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Reviewed by Jack Magnus for Readers' Favorite
Born for Life: A Midwife’s Story is a non-fiction memoir written by Julie Watson. The author knew by the time she was ten years old that she wanted to be a nurse. There were other career options that she had considered and dismissed as she was growing up, but that one dream remained alive. When she was seventeen, she had the opportunity to become a nurse’s aide at Pahiatua Hospital. While it was not quite the same as training for and becoming a nurse, it was close enough and the pay was sufficiently attractive for her to give up her current job and go to work at the hospital. She was nervous when she entered the hospital building, had her uniform fitting, and spoke with the matron, Mrs. Brunton, but her enthusiasm won out over any fears, especially when Mrs. Brunton told her that she was being assigned to the maternity ward. That first assignment led to her lifelong dedication to helping women as a midwife.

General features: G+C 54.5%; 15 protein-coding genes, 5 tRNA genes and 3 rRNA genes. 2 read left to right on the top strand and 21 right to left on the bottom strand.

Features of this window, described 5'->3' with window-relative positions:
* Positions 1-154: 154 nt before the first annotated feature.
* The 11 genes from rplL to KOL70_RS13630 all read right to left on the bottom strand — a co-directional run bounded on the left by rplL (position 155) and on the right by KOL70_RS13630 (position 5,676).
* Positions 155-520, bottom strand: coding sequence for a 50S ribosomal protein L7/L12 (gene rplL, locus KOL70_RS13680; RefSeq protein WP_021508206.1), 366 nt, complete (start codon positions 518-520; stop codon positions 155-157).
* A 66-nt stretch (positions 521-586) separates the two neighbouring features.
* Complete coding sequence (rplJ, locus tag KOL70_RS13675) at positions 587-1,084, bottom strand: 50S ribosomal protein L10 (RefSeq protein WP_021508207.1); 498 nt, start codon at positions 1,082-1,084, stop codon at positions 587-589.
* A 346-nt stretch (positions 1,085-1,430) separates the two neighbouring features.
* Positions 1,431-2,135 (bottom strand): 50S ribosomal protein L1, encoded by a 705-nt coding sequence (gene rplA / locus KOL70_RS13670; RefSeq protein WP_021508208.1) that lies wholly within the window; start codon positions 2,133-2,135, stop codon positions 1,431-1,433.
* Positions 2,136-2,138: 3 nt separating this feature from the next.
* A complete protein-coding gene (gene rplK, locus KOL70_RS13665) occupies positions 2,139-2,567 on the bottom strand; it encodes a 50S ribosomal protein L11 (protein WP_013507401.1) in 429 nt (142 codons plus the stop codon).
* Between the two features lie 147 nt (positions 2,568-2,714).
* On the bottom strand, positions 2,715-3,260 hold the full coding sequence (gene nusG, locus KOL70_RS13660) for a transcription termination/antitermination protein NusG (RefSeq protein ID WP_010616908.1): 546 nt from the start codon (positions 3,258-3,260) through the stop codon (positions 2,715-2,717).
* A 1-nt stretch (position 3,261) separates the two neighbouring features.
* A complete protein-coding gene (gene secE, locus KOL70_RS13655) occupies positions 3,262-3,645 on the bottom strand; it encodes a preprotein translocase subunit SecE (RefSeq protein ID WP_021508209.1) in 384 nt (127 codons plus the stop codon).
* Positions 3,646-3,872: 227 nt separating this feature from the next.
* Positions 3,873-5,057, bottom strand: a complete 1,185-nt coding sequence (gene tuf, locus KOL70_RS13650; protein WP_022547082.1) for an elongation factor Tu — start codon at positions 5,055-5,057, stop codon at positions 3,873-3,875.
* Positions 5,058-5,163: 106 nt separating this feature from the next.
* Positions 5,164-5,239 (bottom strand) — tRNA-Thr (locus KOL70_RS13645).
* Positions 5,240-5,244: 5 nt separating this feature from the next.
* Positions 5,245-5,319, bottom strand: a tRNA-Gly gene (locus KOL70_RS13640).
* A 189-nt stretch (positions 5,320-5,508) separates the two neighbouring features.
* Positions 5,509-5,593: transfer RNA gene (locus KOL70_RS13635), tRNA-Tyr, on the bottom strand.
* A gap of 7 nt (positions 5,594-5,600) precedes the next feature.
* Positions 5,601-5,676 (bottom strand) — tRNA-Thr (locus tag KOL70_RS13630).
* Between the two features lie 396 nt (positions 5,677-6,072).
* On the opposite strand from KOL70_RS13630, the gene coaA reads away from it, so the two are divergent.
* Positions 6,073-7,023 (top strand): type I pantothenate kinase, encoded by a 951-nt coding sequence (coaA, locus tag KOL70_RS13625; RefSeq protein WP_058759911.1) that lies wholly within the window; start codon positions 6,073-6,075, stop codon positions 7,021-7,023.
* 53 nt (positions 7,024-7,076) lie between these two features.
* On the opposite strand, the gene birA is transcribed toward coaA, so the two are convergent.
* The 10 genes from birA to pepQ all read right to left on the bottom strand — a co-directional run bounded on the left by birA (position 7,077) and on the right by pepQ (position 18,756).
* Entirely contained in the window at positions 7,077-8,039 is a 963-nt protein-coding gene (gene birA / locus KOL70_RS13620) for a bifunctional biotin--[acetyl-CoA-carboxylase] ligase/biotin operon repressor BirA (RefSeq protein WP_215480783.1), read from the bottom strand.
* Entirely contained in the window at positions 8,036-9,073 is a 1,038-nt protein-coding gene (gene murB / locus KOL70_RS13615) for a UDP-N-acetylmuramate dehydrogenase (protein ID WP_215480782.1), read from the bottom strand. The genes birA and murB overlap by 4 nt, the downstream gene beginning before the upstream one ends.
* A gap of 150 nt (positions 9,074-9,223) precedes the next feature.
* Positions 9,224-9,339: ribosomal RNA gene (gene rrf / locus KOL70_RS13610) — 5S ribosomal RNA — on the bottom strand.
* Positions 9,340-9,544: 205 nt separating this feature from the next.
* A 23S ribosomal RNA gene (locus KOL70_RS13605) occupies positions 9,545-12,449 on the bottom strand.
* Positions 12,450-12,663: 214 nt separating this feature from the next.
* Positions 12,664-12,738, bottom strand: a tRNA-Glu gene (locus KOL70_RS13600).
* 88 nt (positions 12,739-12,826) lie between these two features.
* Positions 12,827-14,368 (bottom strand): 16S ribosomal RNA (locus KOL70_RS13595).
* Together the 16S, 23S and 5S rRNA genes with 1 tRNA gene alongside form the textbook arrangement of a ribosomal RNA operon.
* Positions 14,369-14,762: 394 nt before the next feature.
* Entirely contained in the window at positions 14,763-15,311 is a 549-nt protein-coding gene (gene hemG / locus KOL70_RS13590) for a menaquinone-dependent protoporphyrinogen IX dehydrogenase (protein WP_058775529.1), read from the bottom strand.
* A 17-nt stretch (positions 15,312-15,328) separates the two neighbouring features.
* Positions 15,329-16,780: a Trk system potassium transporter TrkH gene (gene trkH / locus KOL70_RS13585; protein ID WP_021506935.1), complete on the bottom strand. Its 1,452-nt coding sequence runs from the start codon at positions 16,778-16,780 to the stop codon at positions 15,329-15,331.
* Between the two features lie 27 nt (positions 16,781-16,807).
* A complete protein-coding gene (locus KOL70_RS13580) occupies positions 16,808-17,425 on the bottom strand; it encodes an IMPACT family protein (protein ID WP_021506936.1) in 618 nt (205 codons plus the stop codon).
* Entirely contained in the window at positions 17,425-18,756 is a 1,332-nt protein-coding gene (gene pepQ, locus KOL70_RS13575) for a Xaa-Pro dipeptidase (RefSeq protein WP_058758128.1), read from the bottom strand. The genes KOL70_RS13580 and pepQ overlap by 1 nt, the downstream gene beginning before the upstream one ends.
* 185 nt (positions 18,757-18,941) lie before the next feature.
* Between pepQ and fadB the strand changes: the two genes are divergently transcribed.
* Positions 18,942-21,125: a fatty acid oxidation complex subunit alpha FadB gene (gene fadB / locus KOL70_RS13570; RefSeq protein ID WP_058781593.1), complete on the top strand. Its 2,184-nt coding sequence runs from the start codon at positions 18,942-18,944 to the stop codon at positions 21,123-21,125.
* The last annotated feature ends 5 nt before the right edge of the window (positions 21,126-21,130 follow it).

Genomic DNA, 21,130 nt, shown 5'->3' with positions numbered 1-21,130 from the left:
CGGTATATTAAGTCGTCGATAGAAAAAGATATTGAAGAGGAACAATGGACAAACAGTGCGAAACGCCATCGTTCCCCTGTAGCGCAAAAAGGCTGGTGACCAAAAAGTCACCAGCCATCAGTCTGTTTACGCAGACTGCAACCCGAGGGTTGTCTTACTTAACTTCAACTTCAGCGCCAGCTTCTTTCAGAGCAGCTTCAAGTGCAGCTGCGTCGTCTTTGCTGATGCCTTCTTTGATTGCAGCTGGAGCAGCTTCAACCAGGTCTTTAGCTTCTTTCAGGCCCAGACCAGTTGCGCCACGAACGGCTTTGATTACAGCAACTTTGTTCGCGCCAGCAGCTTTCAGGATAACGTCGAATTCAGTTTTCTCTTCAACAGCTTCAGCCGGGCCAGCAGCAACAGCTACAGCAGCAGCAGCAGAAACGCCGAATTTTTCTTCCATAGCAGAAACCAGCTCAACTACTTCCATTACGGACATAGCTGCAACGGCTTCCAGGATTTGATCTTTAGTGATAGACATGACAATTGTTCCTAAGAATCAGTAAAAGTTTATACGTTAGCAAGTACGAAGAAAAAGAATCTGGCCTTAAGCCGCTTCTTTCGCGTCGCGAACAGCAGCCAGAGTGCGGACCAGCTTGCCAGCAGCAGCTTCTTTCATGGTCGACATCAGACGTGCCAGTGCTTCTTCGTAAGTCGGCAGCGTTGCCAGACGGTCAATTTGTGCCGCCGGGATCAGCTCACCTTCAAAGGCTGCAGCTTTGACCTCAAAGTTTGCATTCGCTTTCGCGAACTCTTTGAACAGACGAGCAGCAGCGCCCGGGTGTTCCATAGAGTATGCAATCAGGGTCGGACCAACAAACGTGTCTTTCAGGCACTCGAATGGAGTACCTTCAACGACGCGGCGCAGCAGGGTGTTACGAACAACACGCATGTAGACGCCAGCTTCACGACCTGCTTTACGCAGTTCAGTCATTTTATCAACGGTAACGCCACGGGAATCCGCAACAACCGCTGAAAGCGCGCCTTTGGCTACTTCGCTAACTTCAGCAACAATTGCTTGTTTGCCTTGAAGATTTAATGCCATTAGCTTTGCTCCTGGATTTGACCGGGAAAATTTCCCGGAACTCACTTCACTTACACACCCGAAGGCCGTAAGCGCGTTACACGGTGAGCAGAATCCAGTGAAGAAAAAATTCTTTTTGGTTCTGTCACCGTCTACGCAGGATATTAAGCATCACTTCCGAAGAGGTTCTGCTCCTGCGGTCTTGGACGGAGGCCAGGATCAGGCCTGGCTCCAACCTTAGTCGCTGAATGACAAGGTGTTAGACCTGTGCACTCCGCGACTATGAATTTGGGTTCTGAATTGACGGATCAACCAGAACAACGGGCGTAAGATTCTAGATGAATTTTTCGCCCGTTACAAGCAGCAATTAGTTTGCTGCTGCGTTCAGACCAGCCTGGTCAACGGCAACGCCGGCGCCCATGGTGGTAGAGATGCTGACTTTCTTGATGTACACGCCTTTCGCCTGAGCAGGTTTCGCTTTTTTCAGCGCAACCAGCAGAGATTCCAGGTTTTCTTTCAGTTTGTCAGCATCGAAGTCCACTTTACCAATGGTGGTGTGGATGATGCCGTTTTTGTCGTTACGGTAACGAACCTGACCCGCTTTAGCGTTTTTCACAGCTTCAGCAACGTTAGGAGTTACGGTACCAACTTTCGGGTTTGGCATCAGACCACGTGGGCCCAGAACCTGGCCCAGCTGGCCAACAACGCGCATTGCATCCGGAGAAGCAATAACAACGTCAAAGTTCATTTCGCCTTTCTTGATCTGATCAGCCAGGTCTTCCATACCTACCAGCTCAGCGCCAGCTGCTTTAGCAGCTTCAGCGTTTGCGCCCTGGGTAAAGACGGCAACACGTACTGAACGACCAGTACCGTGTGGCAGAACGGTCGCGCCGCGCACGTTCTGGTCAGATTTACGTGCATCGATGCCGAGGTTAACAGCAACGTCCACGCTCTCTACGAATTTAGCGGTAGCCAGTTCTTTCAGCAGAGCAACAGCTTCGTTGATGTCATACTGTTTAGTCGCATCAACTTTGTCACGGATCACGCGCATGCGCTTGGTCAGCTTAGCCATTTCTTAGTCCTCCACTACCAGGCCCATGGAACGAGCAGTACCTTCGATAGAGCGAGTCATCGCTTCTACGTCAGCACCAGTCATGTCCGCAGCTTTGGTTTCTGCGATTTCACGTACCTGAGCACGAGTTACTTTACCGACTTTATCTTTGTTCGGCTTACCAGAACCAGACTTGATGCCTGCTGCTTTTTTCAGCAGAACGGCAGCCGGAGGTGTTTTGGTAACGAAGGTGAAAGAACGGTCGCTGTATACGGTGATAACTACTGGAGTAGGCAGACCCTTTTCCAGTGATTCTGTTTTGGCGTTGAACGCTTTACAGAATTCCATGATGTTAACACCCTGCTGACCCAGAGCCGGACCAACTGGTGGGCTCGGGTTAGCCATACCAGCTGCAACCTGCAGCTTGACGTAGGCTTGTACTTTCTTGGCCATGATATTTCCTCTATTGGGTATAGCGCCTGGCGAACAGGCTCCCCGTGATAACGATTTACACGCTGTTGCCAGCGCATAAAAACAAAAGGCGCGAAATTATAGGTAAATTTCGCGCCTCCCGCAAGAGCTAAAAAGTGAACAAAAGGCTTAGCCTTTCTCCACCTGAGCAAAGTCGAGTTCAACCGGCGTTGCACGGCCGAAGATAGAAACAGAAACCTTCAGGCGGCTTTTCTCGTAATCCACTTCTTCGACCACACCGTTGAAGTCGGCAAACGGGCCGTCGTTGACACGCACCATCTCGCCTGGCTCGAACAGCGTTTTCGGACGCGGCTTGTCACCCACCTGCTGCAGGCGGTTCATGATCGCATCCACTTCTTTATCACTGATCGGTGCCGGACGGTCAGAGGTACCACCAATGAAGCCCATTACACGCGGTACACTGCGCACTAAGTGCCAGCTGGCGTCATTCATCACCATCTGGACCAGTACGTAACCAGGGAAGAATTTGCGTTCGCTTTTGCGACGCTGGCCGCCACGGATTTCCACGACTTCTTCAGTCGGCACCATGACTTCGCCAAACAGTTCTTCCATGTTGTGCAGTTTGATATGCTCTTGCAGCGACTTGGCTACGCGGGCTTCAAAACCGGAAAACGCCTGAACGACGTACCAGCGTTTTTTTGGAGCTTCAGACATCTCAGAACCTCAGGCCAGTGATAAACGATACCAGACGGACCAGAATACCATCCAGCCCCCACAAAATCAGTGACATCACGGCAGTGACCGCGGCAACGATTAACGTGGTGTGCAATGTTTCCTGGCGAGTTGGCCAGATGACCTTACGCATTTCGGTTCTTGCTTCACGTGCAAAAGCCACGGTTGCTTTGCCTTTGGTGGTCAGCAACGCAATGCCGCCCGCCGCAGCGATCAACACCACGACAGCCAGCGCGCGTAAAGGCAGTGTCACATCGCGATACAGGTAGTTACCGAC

Julie Watson’s non-fiction memoir, Born for Life: A Midwife’s Story, is well-written and compelling reading. It left me with a profound respect for midwives and the level of care they give and commitment they have for the women in their charge. I enjoyed seeing how she was able to get on-the-job training as a nurse’s aide, and empathized with her initial qualms as she learned how to care for and prep women who were ready to give birth. Watson also tells her own story in this heartwarming memoir, including her life with her husband, Barry, the births of her own children, and the steps she took to become first a registered nurse and then a midwife. Along the way, I learned a lot about New Zealand as it was in the later part of the twentieth century, and I appreciated the natural beauty and coastal experiences she shares with her reader. Born for Life: A Midwife’s Story is highly recommended.